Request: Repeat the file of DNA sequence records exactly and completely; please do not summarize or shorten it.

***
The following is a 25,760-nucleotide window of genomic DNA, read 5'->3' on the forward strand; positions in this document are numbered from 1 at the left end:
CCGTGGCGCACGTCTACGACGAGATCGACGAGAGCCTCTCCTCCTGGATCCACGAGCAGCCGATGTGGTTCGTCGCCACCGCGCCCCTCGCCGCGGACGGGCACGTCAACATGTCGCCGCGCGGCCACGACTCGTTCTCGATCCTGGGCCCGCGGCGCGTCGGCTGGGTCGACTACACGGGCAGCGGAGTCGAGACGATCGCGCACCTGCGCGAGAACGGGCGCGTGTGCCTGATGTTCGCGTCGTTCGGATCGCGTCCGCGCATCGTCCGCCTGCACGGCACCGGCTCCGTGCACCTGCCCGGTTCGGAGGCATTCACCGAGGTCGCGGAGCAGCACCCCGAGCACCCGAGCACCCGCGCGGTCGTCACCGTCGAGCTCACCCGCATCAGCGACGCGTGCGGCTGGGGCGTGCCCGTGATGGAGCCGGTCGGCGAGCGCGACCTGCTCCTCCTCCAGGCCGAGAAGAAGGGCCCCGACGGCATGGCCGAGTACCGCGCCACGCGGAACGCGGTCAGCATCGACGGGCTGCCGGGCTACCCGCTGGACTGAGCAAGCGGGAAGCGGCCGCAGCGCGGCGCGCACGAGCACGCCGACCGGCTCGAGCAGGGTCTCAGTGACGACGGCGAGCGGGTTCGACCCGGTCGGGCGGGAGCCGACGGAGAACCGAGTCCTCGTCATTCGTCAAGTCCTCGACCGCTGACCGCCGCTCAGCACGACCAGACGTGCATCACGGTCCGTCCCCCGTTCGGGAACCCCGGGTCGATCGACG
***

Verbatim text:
The following is a 25,760-nucleotide window of genomic DNA, read 5'->3' on the forward strand; positions in this document are numbered from 1 at the left end:
CCGTGGCGCACGTCTACGACGAGATCGACGAGAGCCTCTCCTCCTGGATCCACGAGCAGCCGATGTGGTTCGTCGCCACCGCGCCCCTCGCCGCGGACGGGCACGTCAACATGTCGCCGCGCGGCCACGACTCGTTCTCGATCCTGGGCCCGCGGCGCGTCGGCTGGGTCGACTACACGGGCAGCGGAGTCGAGACGATCGCGCACCTGCGCGAGAACGGGCGCGTGTGCCTGATGTTCGCGTCGTTCGGATCGCGTCCGCGCATCGTCCGCCTGCACGGCACCGGCTCCGTGCACCTGCCCGGTTCGGAGGCATTCACCGAGGTCGCGGAGCAGCACCCCGAGCACCCGAGCACCCGCGCGGTCGTCACCGTCGAGCTCACCCGCATCAGCGACGCGTGCGGCTGGGGCGTGCCCGTGATGGAGCCGGTCGGCGAGCGCGACCTGCTCCTCCTCCAGGCCGAGAAGAAGGGCCCCGACGGCATGGCCGAGTACCGCGCCACGCGGAACGCGGTCAGCATCGACGGGCTGCCGGGCTACCCGCTGGACTGAGCAAGCGGGAAGCGGCCGCAGCGCGGCGCGCACGAGCACGCCGACCGGCTCGAGCAGGGTCTCAGTGACGACGGCGAGCGGGTTCGACCCGGTCGGGCGGGAGCCGACGGAGAACCGAGTCCTCGTCATTCGTCAAGTCCTCGACCGCTGACCGCCGCTCAGCACGACCAGACGTGCATCACGGTCCGTCCCCCGTTCGGGAACCCCGGGTCGATCGACG